3. I’m not Christian so I won’t speak for them but metaphysically speaking, could you imagine a situation in which you committed an act which stripped you of your humanity? Meaning, you were no longer in the category of rational animal but rather purely animal? Obviously you could say that murder would be such an act, and one can make the argument that by denying the existence of objective reality (and as I have said before God is the source of objective reality), you have denied your humanity. Why does this proclamation deserve the death penalty? That is an excellent question, but the justice system in the five books of Moses is based on the concept that you can remove yourself from civilized humanity – the community of rational animals – by denying the existence of reality. To blaspheme the name of God is, in that framework, denying reality and opens the floodgates for all of the narcissistic, antisocial behavior man is capable of. You can disagree with the idea of blaspheme, but if you believe in God as the source of existence it really is probably the worst thing a human being can do. It’s right up there with murder.

  4. I’m glad your reading the bible Nima!!! Even if it is only intended to cherry pick and ridicule God and believing Christians…. God’s word will not return void… one of His promises. I hope one day the same words you read now will be food for your soul instead of ammo for your weapons.

    I see you haven’t posted a response as to where man came from and what you believe about this. After all if believing that God created the world and man is SO unreasonable, there must be a very reasonable answer as to where we came from, right? I’m curious about your thoughts on this…

  5. To comment on your article as far as why the same God that saves people takes people’s lives away also… I’d recommend you take the entire bible into consideration, and not just this passage. It’s kind of like me reading someone’s novel, reading the middle parts and the major conflicts and not bothering to read the conclusion or how the story unfolds to the end.

    But to answer you, the context of that situation is that God was leading His people out of Egypt to enter the promised land (Canaan ie Israel which God had promised to Abraham’s descendants). The people had been rebelling against God, building false idols, and not behaving in a manner that He deemed worthy to enter the Holy Land… in other words He was preparing His people for something amazing and yet their hearts were hardened. If you continue to read in Leviticus Ch 24, God shares with Moses his expectations for justice for these people:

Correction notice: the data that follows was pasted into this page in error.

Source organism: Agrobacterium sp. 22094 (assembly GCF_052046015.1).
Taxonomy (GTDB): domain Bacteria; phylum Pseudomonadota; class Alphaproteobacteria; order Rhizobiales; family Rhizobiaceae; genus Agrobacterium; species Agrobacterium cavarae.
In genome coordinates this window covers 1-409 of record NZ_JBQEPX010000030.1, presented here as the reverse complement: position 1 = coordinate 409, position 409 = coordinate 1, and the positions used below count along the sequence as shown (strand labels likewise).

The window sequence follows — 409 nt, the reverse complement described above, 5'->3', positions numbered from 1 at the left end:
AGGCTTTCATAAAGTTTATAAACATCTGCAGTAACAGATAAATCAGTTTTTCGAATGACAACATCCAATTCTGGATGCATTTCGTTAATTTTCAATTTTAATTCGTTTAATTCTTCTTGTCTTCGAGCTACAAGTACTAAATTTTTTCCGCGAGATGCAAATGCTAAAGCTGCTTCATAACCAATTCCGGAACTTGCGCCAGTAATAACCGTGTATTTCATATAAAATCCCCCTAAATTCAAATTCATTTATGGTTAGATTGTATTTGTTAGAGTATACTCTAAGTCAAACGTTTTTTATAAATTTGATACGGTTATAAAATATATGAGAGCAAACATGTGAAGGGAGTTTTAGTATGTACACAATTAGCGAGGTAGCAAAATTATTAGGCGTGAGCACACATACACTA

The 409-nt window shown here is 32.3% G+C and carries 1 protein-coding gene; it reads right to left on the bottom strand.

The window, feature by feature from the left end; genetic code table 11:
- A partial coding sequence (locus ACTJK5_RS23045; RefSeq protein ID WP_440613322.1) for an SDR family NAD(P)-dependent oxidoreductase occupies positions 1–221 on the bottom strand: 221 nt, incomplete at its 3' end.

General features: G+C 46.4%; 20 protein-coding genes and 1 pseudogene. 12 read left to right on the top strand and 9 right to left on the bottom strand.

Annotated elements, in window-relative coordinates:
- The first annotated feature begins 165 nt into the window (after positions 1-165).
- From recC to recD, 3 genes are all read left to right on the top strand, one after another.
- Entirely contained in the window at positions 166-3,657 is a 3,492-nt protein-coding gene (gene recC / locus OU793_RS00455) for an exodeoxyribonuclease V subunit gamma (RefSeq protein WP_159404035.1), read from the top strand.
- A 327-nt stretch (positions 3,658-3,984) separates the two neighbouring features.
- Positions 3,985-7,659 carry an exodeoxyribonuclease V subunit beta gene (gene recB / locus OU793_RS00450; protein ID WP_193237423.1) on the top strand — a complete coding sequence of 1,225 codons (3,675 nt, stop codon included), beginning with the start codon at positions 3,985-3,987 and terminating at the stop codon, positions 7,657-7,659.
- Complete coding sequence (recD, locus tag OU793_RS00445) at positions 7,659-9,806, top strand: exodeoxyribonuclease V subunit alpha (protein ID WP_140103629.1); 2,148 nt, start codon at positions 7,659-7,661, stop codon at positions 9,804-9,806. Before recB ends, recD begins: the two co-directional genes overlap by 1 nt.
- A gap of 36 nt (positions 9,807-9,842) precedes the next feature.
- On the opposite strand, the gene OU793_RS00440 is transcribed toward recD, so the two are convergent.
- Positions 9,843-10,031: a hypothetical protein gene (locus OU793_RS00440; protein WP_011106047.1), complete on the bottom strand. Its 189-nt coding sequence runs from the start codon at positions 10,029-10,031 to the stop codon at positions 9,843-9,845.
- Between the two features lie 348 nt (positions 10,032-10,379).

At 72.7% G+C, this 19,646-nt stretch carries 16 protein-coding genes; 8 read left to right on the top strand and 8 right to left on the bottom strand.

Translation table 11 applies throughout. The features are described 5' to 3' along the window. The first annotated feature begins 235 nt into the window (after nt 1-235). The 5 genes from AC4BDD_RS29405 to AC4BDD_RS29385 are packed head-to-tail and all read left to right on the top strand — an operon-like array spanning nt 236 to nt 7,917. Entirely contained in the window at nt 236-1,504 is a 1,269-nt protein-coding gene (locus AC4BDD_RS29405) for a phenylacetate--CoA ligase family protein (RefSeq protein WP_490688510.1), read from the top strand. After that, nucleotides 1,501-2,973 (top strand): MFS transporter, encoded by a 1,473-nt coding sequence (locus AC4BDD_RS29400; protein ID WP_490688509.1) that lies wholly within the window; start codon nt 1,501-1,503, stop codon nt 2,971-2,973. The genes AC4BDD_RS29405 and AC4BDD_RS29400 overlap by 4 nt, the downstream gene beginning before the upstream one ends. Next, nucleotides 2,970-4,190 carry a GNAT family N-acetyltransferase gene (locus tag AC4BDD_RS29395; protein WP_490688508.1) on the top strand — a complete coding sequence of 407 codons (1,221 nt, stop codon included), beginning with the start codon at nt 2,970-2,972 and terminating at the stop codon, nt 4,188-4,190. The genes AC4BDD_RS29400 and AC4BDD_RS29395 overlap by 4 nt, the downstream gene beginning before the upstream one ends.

If a man takes the life of any human being, he shall surely be put to death.

    18′(P)The one who takes the life of an animal shall make it good, life for life.

    19’If a man injures his neighbor, just as he has done, so it shall be done to him:

    20(Q)fracture for fracture, (R)eye for eye, tooth for tooth; just as he has injured a man, so it shall be inflicted on him.

    21’Thus the one who kills an animal shall make it good, but (S)the one who kills a man shall be put to death.

    22’There shall be (T)one standard for you; it shall be for the stranger as well as the native, for I am the LORD your God.'”

    These rules were intended to prepare the hearts of His people for the promised land. Does His justice always make sense to us??? Hardly!!!

    Everyone on earth has a different idea of what true justice is. What makes your idea of justice better than anyone else’s? Why not go to the Middle East and dictate to the various governments there that they are wrong for cutting off the hand of a man who stole because you consider this to be torture and cruel. Whether it is right or wrong in our minds, do you think this man or anyone else who hears of losing their hand will be so eager to go steal, knowing what they may have to suffer?

    You can ask so many questions about God’s sense of justice and never find an answer that is suitable to our own personal sense of justice.

    Why did God not allow Moses to enter the promised land (only see it from a distance before he died) after all that he went through and all the people’s crud he had to put up with during the 40 long years in the desert? All this hardship and he didn’t even get to enjoy the fruits of his hard labor and loyalty to God for so many years? Man, that’s hard to swallow isn’t it?